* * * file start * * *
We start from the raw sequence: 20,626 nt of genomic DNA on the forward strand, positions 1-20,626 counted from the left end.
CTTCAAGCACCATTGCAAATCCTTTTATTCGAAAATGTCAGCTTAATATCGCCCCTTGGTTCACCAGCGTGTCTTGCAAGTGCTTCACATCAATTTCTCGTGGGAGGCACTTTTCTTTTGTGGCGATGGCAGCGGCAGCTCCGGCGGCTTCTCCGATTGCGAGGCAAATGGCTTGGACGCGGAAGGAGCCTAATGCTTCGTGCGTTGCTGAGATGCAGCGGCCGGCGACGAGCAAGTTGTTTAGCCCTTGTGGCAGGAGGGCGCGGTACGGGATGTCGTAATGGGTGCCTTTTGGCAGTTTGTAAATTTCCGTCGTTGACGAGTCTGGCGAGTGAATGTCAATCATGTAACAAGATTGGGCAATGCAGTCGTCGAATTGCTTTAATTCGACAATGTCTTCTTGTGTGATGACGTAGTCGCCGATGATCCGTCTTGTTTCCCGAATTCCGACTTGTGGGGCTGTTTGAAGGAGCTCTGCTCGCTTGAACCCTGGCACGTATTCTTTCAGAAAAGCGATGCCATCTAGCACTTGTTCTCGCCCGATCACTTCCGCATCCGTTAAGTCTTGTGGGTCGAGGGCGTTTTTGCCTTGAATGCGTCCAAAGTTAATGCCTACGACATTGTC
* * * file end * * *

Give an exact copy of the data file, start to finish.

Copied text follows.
We start from the raw sequence: 20,626 nt of genomic DNA on the forward strand, positions 1-20,626 counted from the left end.
CTTCAAGCACCATTGCAAATCCTTTTATTCGAAAATGTCAGCTTAATATCGCCCCTTGGTTCACCAGCGTGTCTTGCAAGTGCTTCACATCAATTTCTCGTGGGAGGCACTTTTCTTTTGTGGCGATGGCAGCGGCAGCTCCGGCGGCTTCTCCGATTGCGAGGCAAATGGCTTGGACGCGGAAGGAGCCTAATGCTTCGTGCGTTGCTGAGATGCAGCGGCCGGCGACGAGCAAGTTGTTTAGCCCTTGTGGCAGGAGGGCGCGGTACGGGATGTCGTAATGGGTGCCTTTTGGCAGTTTGTAAATTTCCGTCGTTGACGAGTCTGGCGAGTGAATGTCAATCATGTAACAAGATTGGGCAATGCAGTCGTCGAATTGCTTTAATTCGACAATGTCTTCTTGTGTGATGACGTAGTCGCCGATGATCCGTCTTGTTTCCCGAATTCCGACTTGTGGGGCTGTTTGAAGGAGCTCTGCTCGCTTGAACCCTGGCACGTATTCTTTCAGAAAAGCGATGCCATCTAGCACTTGTTCTCGCCCGATCACTTCCGCATCCGTTAAGTCTTGTGGGTCGAGGGCGTTTTTGCCTTGAATGCGTCCAAAGTTAATGCCTACGACATTGTC